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Rare earth coercion: a coup for Australia?

As part of the escalating US-China trade war, China has threatened to withhold access to its supply of processed rare earth minerals. Rare earth minerals have become essential to the manufacture of high-technology products including everything from smartphones and vacuums to wind turbines and fighter jets. Considering their importance across the electronics, renewable energy and defence sectors, rare earth minerals have also become the ideal instruments for economic coercion.

With looming disruptions to the rare earth value chain, developed economies across the West are now rushing to secure alternative reliable sources of rare earth minerals. While China contains 40 per cent of the world’s rare earth reserves and controls 90 per cent of the market (including mining and processing), Australia could become an alternative provider of rare earth minerals.

Distancing themselves from the expensive and highly-polluting process of refining and processing rare-earth minerals, developed nations have hitherto been content with sending them offshore. But doubts over the reliability of China’s rare earth supply chain now have buyers and manufacturers nervous, and Australian miners are hoping to capitalise on the increased value of their product.

Indeed, Australia has the potential to be a driving force in the global rare earth supply diversification. Australia is currently the second-largest oxide producer, accounting for 15 per cent of global output. Lynas Corporation, the world’s most prominent rare earth minerals mining company outside China, is also based in Western Australia.

In June 2019, Australian mining company Miner Northern Minerals announced that it would be piloting facilities at their Browns Range mine in Western Australia, where it plans to separate dysprosium (one such rare-earth mineral) from other ores. The development of a local rare-earth mining sector could then catalyse the growth of high-tech manufacturing in Australia, allowing for the production of consumer goods, energy infrastructure and defence materiel to occur locally.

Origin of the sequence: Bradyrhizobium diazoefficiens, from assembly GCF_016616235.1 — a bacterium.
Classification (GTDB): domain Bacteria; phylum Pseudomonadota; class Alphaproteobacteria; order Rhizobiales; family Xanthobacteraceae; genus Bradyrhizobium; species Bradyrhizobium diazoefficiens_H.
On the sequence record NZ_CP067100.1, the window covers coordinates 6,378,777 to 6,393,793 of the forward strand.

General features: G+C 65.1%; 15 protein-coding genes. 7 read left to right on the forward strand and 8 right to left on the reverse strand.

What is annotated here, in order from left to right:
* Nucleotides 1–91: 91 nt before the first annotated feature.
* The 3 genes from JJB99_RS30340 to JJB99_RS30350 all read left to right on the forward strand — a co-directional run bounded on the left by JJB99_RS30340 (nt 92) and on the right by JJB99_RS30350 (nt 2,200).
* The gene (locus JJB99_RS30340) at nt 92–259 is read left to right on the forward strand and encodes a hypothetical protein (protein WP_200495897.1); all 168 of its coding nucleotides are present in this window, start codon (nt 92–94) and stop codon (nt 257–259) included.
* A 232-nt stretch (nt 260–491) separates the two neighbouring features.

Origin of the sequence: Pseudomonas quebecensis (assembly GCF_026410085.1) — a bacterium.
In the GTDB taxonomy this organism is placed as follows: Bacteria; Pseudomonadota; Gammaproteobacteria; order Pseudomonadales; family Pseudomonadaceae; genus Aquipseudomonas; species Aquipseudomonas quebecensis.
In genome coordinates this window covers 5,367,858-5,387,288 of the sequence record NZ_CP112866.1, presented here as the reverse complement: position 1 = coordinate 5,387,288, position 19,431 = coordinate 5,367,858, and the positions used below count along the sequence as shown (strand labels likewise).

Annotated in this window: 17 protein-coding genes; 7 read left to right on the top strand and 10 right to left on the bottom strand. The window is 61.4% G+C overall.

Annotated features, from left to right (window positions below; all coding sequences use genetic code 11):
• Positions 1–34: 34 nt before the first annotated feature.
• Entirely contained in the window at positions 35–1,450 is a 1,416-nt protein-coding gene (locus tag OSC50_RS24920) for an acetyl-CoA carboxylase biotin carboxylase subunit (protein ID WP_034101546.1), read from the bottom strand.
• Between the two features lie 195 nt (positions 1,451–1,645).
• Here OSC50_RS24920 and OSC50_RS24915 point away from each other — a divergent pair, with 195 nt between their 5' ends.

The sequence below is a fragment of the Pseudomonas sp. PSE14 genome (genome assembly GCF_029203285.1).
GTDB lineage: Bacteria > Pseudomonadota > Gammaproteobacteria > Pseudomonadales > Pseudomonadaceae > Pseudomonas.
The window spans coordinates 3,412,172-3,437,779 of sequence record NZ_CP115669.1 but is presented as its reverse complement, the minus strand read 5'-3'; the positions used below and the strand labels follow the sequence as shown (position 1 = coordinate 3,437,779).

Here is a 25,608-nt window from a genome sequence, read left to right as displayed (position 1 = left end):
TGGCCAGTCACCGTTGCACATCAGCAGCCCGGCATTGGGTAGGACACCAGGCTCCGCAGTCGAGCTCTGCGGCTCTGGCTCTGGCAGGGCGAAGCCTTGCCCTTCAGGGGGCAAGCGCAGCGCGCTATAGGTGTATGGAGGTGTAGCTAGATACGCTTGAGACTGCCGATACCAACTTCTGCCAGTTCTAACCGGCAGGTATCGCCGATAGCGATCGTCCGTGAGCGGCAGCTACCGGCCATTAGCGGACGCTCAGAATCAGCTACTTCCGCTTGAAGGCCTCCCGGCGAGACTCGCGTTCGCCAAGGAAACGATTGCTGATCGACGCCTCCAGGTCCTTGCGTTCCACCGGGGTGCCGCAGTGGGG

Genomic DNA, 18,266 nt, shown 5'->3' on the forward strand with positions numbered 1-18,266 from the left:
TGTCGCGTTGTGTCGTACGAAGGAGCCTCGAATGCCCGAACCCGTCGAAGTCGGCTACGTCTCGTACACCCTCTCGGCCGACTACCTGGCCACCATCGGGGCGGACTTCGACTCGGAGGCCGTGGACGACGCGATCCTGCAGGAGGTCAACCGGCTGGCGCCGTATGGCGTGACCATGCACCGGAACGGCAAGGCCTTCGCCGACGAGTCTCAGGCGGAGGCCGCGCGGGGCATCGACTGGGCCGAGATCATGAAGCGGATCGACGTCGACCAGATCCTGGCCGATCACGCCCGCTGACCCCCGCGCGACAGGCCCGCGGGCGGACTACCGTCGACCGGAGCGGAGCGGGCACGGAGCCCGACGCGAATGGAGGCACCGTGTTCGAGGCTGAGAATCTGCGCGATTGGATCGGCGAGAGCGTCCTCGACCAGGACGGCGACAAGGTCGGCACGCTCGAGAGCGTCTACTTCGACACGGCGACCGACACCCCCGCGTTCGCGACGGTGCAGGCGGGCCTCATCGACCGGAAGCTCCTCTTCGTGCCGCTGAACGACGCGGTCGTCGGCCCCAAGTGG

However, invulnerability to rare earth coercion is no easy feat. Not only is the mining and refinement of rare earth minerals immensely complicated, but the prerequisite infrastructure to mine and separate rare earth minerals takes years to design, build and install. Additionally, creating reliable industrial chains outside China with the scalability to absorb global demand will be a medium-term effort, exposing global markets to coercion in the interim. Emerging competition from global rare earth providers and a challenge to its monopoly may also prompt China to adopt coercive policies sooner, thereby curtailing the development of a local rare earth industry.

Even if Australia was able to extract and process its rare earth deposits, it desperately lacks the infrastructure to process them for further uses. Currently, the majority of extracted rare earth minerals are shipped to China for further processing before it can be used in final products - with little alternative for processing elsewhere.

Any effort to diversify the rare earth value chain must be holistic in its approach and application. While the need for new and diverse suppliers is clear, without an integrated value chain that combines extraction, processing and use in final products, Australia is not yet a viable alternative to China.

Heath Sloane is the China Fellow for Young Australians in International Affairs. 


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